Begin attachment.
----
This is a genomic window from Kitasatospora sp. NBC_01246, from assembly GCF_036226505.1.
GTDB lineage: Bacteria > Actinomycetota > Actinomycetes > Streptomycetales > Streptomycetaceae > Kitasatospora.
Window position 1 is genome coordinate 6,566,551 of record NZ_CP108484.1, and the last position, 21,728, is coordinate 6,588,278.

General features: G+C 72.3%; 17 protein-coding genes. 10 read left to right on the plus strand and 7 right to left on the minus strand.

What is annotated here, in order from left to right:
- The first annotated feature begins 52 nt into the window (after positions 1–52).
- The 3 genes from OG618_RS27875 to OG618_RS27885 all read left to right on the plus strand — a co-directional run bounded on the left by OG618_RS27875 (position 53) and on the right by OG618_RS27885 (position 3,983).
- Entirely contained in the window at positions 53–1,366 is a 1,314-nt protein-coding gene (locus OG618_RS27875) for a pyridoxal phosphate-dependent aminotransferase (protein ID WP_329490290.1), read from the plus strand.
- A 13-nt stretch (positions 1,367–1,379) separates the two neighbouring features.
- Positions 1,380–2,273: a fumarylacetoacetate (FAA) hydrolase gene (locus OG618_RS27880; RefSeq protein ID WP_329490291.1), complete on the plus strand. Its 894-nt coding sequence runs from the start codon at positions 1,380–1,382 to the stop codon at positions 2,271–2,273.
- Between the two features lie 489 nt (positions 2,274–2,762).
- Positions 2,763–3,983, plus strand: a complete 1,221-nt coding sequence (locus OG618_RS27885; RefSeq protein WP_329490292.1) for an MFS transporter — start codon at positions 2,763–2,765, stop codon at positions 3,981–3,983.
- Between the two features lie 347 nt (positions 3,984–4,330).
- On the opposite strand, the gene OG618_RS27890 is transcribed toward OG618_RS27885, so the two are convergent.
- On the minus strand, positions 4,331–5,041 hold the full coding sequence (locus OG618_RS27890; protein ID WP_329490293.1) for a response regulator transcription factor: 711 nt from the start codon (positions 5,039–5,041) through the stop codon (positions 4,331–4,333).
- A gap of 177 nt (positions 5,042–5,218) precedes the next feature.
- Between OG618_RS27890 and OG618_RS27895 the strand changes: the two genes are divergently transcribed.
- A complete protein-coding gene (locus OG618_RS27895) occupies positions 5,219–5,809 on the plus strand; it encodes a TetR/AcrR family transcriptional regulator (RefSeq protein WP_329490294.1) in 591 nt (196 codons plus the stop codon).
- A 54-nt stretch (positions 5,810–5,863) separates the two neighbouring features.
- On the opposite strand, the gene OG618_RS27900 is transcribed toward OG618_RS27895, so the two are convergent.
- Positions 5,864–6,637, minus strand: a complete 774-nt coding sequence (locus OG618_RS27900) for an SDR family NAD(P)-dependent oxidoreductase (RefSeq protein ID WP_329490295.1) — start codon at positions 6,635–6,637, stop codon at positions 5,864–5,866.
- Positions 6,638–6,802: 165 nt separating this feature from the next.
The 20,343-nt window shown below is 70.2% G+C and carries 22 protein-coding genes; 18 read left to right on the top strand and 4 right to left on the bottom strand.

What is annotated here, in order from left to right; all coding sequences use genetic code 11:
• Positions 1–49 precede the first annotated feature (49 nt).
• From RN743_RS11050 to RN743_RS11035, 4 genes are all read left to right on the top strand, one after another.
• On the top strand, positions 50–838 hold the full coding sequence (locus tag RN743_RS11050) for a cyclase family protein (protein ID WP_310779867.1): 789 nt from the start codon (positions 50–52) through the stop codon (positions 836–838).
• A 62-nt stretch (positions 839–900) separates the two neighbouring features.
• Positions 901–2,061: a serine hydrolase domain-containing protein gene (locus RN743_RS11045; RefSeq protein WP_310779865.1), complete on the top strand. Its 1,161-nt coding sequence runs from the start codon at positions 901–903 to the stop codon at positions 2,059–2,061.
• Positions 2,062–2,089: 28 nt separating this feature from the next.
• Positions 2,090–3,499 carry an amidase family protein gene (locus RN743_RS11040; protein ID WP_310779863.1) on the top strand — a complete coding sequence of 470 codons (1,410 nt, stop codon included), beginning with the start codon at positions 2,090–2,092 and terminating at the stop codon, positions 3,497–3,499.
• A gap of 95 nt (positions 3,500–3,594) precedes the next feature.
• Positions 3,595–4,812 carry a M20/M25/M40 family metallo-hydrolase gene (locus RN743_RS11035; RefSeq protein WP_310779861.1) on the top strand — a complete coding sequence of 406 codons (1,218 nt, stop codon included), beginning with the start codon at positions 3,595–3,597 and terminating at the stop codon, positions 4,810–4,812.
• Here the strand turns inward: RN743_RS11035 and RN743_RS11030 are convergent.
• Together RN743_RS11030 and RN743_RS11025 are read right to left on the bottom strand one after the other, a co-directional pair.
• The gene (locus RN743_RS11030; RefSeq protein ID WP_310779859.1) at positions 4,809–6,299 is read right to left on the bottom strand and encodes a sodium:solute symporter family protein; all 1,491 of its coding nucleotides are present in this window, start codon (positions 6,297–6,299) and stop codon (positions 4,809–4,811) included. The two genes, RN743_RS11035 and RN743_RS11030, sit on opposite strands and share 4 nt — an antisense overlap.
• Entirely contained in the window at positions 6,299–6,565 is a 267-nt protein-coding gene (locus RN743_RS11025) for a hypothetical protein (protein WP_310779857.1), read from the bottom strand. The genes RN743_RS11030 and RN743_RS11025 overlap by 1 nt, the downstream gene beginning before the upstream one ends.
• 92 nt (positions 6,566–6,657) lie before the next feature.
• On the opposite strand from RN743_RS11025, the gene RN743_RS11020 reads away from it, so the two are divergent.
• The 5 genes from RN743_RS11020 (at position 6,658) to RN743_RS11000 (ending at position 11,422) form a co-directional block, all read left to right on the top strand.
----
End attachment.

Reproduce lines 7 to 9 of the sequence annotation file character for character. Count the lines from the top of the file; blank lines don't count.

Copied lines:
- The 3 genes from OG618_RS27875 to OG618_RS27885 all read left to right on the plus strand — a co-directional run bounded on the left by OG618_RS27875 (position 53) and on the right by OG618_RS27885 (position 3,983).
- Entirely contained in the window at positions 53–1,366 is a 1,314-nt protein-coding gene (locus OG618_RS27875) for a pyridoxal phosphate-dependent aminotransferase (protein ID WP_329490290.1), read from the plus strand.
- A 13-nt stretch (positions 1,367–1,379) separates the two neighbouring features.